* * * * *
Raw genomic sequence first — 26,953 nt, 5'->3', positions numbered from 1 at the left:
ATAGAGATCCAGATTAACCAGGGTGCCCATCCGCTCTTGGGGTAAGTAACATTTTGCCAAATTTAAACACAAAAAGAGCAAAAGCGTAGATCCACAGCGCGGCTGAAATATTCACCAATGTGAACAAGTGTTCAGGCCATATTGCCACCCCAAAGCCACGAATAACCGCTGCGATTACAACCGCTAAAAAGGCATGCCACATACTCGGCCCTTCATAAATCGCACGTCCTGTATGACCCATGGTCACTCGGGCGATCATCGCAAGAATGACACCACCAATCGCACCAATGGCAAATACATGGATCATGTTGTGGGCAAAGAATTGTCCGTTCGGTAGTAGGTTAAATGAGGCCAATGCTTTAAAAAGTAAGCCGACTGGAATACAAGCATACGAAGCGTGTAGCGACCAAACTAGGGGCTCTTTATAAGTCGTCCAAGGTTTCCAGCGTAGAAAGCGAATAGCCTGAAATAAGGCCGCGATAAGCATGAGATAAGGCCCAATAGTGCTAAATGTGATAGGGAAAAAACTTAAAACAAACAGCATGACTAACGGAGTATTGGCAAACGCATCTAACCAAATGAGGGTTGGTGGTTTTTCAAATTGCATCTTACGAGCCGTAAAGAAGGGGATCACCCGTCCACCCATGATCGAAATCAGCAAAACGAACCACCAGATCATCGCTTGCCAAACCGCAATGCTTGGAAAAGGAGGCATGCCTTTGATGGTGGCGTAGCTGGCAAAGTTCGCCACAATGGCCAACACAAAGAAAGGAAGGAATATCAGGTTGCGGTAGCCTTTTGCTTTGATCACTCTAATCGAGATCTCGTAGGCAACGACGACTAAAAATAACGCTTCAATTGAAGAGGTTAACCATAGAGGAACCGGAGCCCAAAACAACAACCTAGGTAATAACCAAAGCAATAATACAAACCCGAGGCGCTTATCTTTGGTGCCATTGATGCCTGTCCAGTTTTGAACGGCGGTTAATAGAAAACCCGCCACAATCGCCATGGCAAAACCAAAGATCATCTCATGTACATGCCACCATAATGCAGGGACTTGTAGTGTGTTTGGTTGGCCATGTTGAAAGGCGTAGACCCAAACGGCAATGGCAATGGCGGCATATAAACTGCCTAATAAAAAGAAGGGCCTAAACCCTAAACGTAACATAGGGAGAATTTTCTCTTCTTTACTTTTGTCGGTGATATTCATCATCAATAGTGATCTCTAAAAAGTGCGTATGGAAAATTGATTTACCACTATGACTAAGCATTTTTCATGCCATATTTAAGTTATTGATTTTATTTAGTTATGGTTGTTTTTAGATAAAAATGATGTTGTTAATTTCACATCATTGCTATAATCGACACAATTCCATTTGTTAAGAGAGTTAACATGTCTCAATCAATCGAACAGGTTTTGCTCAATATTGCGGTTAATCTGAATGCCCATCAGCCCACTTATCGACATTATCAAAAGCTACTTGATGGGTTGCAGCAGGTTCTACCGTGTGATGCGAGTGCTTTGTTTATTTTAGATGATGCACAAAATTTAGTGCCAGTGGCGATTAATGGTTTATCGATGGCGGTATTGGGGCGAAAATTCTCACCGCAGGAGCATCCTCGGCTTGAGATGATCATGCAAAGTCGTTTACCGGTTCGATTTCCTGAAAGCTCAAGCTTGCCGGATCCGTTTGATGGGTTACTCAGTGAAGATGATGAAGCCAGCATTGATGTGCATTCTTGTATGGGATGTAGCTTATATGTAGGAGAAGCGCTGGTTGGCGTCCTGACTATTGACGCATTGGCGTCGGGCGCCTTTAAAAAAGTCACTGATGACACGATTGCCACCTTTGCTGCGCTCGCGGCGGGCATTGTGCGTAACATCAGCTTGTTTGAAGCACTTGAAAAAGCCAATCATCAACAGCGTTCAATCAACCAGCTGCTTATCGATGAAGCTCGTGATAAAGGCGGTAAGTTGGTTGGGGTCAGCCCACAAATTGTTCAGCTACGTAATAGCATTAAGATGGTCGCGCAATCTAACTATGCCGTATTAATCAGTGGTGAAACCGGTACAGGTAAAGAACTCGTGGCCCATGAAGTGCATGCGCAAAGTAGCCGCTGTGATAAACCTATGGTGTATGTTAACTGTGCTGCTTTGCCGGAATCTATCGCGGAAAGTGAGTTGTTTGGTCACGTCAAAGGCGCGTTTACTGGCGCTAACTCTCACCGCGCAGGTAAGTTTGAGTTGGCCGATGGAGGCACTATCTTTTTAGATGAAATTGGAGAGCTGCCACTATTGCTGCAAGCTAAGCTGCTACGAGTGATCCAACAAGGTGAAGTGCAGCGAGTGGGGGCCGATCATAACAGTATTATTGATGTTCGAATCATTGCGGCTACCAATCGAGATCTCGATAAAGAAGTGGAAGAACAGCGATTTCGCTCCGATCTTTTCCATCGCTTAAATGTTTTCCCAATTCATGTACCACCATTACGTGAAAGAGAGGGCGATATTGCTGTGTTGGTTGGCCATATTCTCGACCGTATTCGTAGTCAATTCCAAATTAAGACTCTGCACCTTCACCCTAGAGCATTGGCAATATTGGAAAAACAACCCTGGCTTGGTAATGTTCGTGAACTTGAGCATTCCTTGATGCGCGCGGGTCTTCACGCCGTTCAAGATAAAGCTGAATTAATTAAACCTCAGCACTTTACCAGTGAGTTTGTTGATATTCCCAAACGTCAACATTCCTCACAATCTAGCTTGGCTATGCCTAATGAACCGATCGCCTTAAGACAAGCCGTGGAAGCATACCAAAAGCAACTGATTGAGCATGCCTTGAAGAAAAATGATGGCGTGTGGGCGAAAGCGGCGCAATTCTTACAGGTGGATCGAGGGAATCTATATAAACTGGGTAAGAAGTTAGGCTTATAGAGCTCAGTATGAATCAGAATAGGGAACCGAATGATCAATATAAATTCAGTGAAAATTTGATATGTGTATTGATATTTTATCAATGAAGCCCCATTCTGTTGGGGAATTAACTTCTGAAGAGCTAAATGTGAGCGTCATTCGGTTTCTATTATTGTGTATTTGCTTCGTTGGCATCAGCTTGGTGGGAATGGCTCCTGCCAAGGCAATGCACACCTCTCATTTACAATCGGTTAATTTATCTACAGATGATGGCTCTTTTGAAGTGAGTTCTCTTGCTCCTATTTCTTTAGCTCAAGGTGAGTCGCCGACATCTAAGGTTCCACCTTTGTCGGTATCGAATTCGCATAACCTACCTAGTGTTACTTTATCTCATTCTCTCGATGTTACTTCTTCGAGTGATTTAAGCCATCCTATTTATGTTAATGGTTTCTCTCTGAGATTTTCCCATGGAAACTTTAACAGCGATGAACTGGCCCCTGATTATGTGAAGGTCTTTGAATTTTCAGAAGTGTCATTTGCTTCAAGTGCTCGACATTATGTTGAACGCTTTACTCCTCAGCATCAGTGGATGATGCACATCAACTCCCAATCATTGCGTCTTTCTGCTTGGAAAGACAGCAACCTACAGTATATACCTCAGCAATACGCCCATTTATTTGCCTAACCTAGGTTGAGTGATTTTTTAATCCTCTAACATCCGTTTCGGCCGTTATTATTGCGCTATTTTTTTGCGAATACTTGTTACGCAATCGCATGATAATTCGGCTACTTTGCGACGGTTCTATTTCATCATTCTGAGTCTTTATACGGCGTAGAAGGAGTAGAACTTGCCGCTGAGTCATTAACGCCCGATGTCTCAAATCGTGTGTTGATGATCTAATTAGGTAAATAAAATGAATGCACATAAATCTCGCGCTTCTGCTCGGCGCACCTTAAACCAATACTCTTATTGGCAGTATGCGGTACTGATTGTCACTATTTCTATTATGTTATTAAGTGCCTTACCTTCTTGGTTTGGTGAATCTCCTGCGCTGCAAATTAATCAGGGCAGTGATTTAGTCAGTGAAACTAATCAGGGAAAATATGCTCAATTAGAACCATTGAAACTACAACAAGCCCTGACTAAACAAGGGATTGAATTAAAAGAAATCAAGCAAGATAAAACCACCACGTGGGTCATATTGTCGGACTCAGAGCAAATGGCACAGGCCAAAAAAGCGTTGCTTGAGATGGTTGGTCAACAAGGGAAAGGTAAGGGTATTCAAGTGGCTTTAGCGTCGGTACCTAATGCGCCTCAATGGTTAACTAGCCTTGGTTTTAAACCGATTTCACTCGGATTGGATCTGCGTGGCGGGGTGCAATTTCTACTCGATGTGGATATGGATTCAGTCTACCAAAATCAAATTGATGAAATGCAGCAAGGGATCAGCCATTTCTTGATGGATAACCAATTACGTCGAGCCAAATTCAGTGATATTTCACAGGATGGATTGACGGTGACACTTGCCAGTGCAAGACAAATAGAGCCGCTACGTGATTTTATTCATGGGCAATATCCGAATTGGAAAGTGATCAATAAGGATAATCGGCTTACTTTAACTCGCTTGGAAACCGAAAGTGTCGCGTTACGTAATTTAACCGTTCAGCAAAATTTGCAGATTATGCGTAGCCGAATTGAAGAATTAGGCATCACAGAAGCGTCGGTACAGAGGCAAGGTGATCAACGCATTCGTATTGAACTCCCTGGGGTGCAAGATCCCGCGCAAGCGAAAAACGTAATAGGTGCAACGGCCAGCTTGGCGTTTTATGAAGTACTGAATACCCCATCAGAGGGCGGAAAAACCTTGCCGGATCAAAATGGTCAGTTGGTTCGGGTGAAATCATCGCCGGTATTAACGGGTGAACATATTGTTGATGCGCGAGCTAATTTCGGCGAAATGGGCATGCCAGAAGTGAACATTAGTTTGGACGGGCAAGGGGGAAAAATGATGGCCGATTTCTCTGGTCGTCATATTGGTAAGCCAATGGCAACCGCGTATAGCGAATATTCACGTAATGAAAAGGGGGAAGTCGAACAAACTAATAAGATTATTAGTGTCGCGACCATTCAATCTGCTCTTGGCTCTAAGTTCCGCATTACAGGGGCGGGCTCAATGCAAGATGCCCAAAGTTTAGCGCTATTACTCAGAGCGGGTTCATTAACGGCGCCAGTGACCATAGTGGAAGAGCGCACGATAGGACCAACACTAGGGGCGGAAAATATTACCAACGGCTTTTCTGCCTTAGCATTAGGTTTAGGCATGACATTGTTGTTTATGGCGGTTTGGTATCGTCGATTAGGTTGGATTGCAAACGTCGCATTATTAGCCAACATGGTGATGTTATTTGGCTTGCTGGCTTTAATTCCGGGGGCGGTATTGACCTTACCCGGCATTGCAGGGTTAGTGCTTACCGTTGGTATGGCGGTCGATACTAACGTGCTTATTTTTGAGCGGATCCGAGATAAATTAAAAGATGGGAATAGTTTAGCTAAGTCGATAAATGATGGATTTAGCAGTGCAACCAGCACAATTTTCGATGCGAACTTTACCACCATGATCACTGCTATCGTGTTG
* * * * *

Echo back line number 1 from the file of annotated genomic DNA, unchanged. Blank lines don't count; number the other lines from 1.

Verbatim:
Raw genomic sequence first — 26,953 nt, 5'->3', positions numbered from 1 at the left: